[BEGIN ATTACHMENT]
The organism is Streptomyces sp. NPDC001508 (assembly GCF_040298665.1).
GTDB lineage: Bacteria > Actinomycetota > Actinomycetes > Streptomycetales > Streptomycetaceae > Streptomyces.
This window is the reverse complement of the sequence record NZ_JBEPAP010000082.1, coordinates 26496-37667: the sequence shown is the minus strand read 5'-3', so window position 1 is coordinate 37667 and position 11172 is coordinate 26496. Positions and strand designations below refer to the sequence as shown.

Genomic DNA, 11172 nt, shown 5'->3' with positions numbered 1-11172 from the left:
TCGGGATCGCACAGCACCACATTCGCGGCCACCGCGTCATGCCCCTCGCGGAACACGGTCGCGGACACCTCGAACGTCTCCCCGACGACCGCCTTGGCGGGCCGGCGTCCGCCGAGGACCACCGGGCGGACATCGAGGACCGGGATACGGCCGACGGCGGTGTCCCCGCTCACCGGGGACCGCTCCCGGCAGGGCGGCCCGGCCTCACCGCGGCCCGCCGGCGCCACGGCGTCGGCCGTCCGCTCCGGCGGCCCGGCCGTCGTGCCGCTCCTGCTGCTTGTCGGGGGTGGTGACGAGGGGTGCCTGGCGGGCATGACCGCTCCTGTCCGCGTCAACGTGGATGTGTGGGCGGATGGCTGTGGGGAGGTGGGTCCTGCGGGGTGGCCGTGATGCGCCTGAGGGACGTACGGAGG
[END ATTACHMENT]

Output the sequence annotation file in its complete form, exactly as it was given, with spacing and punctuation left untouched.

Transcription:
The organism is Streptomyces sp. NPDC001508 (assembly GCF_040298665.1).
GTDB lineage: Bacteria > Actinomycetota > Actinomycetes > Streptomycetales > Streptomycetaceae > Streptomyces.
This window is the reverse complement of the sequence record NZ_JBEPAP010000082.1, coordinates 26496-37667: the sequence shown is the minus strand read 5'-3', so window position 1 is coordinate 37667 and position 11172 is coordinate 26496. Positions and strand designations below refer to the sequence as shown.

Genomic DNA, 11172 nt, shown 5'->3' with positions numbered 1-11172 from the left:
TCGGGATCGCACAGCACCACATTCGCGGCCACCGCGTCATGCCCCTCGCGGAACACGGTCGCGGACACCTCGAACGTCTCCCCGACGACCGCCTTGGCGGGCCGGCGTCCGCCGAGGACCACCGGGCGGACATCGAGGACCGGGATACGGCCGACGGCGGTGTCCCCGCTCACCGGGGACCGCTCCCGGCAGGGCGGCCCGGCCTCACCGCGGCCCGCCGGCGCCACGGCGTCGGCCGTCCGCTCCGGCGGCCCGGCCGTCGTGCCGCTCCTGCTGCTTGTCGGGGGTGGTGACGAGGGGTGCCTGGCGGGCATGACCGCTCCTGTCCGCGTCAACGTGGATGTGTGGGCGGATGGCTGTGGGGAGGTGGGTCCTGCGGGGTGGCCGTGATGCGCCTGAGGGACGTACGGAGG